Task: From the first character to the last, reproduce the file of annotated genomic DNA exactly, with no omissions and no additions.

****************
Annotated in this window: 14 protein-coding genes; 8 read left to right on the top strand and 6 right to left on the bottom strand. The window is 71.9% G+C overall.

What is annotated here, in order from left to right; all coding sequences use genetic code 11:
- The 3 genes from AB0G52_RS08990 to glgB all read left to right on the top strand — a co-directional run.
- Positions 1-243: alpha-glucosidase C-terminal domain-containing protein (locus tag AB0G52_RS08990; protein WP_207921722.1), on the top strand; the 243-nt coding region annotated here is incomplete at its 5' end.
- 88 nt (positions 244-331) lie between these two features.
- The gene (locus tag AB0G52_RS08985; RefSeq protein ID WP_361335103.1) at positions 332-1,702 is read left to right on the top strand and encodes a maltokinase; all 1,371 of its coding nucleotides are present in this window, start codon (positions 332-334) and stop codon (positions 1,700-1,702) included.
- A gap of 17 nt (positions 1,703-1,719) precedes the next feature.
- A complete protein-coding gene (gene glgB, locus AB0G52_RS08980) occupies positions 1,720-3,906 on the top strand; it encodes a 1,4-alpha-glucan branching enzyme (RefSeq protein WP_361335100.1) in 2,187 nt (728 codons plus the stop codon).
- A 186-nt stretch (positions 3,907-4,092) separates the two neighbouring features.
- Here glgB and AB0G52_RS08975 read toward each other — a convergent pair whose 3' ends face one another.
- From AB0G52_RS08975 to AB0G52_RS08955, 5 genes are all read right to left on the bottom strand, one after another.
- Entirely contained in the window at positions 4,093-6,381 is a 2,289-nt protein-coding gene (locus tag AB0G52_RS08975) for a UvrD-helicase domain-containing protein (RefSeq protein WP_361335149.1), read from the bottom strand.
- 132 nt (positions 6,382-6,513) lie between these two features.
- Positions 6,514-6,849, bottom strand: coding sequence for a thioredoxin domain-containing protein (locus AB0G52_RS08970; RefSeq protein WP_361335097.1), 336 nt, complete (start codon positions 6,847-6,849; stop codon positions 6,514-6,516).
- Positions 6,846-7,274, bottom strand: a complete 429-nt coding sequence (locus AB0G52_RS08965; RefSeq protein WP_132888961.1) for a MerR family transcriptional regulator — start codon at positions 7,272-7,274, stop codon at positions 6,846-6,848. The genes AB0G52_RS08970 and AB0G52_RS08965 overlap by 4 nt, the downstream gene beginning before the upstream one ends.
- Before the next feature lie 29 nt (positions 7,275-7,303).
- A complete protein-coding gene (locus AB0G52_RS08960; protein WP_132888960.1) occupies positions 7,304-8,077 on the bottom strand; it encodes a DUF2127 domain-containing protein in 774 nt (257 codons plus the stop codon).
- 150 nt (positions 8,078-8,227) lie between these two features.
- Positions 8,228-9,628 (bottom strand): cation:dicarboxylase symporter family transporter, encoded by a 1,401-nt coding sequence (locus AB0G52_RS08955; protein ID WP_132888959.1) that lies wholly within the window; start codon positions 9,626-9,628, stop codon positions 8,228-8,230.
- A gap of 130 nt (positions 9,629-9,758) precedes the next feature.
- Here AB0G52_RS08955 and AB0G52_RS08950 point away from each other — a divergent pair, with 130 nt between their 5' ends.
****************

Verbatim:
Annotated in this window: 14 protein-coding genes; 8 read left to right on the top strand and 6 right to left on the bottom strand. The window is 71.9% G+C overall.

What is annotated here, in order from left to right; all coding sequences use genetic code 11:
- The 3 genes from AB0G52_RS08990 to glgB all read left to right on the top strand — a co-directional run.
- Positions 1-243: alpha-glucosidase C-terminal domain-containing protein (locus tag AB0G52_RS08990; protein WP_207921722.1), on the top strand; the 243-nt coding region annotated here is incomplete at its 5' end.
- 88 nt (positions 244-331) lie between these two features.
- The gene (locus tag AB0G52_RS08985; RefSeq protein ID WP_361335103.1) at positions 332-1,702 is read left to right on the top strand and encodes a maltokinase; all 1,371 of its coding nucleotides are present in this window, start codon (positions 332-334) and stop codon (positions 1,700-1,702) included.
- A gap of 17 nt (positions 1,703-1,719) precedes the next feature.
- A complete protein-coding gene (gene glgB, locus AB0G52_RS08980) occupies positions 1,720-3,906 on the top strand; it encodes a 1,4-alpha-glucan branching enzyme (RefSeq protein WP_361335100.1) in 2,187 nt (728 codons plus the stop codon).
- A 186-nt stretch (positions 3,907-4,092) separates the two neighbouring features.
- Here glgB and AB0G52_RS08975 read toward each other — a convergent pair whose 3' ends face one another.
- From AB0G52_RS08975 to AB0G52_RS08955, 5 genes are all read right to left on the bottom strand, one after another.
- Entirely contained in the window at positions 4,093-6,381 is a 2,289-nt protein-coding gene (locus tag AB0G52_RS08975) for a UvrD-helicase domain-containing protein (RefSeq protein WP_361335149.1), read from the bottom strand.
- 132 nt (positions 6,382-6,513) lie between these two features.
- Positions 6,514-6,849, bottom strand: coding sequence for a thioredoxin domain-containing protein (locus AB0G52_RS08970; RefSeq protein WP_361335097.1), 336 nt, complete (start codon positions 6,847-6,849; stop codon positions 6,514-6,516).
- Positions 6,846-7,274, bottom strand: a complete 429-nt coding sequence (locus AB0G52_RS08965; RefSeq protein WP_132888961.1) for a MerR family transcriptional regulator — start codon at positions 7,272-7,274, stop codon at positions 6,846-6,848. The genes AB0G52_RS08970 and AB0G52_RS08965 overlap by 4 nt, the downstream gene beginning before the upstream one ends.
- Before the next feature lie 29 nt (positions 7,275-7,303).
- A complete protein-coding gene (locus AB0G52_RS08960; protein WP_132888960.1) occupies positions 7,304-8,077 on the bottom strand; it encodes a DUF2127 domain-containing protein in 774 nt (257 codons plus the stop codon).
- 150 nt (positions 8,078-8,227) lie between these two features.
- Positions 8,228-9,628 (bottom strand): cation:dicarboxylase symporter family transporter, encoded by a 1,401-nt coding sequence (locus AB0G52_RS08955; protein ID WP_132888959.1) that lies wholly within the window; start codon positions 9,626-9,628, stop codon positions 8,228-8,230.
- A gap of 130 nt (positions 9,629-9,758) precedes the next feature.
- Here AB0G52_RS08955 and AB0G52_RS08950 point away from each other — a divergent pair, with 130 nt between their 5' ends.